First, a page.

BACKGROUND: The objective was to develop a novel algorithm that can predict, based on field survey data, the minimum vaccination coverage required to reduce the mean number of infections per infectious individual to less than one (the Outbreak Response Immunization Threshold or ORIT) from up to six days in the advance.<br /><br />METHODOLOGY/PRINCIPAL FINDINGS: First, the relationship between the rate of immunization and the ORIT was analyzed to establish a link. This relationship served as the basis for the development of a recursive algorithm that predicts the ORIT using survey data from two consecutive days. The algorithm was tested using data from two actual measles outbreaks. The prediction day difference (PDD) was defined as the number of days between the second day of data input and the day of the prediction. The effects of different PDDs on the prediction error were analyzed, and it was found that a PDD of 5 minimized the error in the prediction. In addition, I developed a model demonstrating the relationship between changes in the vaccination coverage and changes in the individual reproduction number.<br /><br />CONCLUSIONS/SIGNIFICANCE: The predictive algorithm for the ORIT generates a viable prediction of the minimum number of vaccines required to stop an outbreak in real time. With this knowledge, the outbreak control agency may plan to expend the lowest amount of funds required stop an outbreak, allowing the diversion of the funds saved to other areas of medical need.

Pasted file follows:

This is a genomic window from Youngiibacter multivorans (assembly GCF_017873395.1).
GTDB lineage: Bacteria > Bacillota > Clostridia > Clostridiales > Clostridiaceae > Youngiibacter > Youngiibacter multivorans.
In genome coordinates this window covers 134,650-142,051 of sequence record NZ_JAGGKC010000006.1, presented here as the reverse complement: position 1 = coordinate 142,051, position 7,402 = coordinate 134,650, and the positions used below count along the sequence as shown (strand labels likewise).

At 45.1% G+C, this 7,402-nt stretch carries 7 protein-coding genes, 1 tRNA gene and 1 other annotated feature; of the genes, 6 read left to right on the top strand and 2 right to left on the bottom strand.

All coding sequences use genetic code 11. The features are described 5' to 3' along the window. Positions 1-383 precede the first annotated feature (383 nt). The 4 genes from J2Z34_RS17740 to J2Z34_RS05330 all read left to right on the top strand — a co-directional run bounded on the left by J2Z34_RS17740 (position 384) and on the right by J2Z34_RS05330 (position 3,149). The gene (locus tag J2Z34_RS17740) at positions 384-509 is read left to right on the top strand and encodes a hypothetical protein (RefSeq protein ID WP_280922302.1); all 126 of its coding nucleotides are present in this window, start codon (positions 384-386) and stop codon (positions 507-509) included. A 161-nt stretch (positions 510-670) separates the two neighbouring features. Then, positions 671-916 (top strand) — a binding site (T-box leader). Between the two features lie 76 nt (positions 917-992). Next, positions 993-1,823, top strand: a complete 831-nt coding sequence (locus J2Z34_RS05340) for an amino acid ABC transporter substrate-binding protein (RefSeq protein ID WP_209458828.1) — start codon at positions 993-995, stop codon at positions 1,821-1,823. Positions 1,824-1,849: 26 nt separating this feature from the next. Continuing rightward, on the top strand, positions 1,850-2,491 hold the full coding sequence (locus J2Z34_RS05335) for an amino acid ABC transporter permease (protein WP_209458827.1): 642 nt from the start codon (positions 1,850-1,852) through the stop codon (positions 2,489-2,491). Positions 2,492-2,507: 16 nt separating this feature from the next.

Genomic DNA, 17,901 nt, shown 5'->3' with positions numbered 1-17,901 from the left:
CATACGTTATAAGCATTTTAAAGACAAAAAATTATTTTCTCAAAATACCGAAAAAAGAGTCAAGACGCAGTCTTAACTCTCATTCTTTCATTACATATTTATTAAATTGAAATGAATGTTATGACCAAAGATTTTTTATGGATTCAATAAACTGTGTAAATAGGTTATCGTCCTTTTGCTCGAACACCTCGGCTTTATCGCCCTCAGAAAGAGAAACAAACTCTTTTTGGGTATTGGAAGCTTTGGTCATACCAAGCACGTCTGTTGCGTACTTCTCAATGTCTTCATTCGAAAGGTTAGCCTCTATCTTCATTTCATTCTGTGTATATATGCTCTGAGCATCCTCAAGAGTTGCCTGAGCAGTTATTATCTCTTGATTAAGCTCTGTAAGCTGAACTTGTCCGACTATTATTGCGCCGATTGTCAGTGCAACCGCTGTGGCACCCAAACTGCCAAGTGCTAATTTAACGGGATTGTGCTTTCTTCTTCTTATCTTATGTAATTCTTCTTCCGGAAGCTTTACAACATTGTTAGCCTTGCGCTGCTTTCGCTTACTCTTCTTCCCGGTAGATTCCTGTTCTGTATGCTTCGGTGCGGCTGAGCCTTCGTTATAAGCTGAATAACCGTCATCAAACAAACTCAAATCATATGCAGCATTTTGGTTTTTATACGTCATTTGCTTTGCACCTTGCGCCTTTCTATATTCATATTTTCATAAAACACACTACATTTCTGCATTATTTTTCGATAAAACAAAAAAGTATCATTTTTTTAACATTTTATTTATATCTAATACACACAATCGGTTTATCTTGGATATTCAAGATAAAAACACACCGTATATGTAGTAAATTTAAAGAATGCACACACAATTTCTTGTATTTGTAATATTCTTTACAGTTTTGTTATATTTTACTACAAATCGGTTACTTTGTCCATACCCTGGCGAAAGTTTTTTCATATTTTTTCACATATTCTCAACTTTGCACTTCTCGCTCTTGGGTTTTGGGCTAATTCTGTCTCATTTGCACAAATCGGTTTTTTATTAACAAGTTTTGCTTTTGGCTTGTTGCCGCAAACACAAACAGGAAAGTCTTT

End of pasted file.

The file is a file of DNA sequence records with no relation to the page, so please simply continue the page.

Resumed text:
Georgette, N. T. (2009). Predicting the herd immunity threshold during an outbreak: A recursive approach. PLoS ONE, 4(1). https://doi.org/10.1371/journal.pone.0004168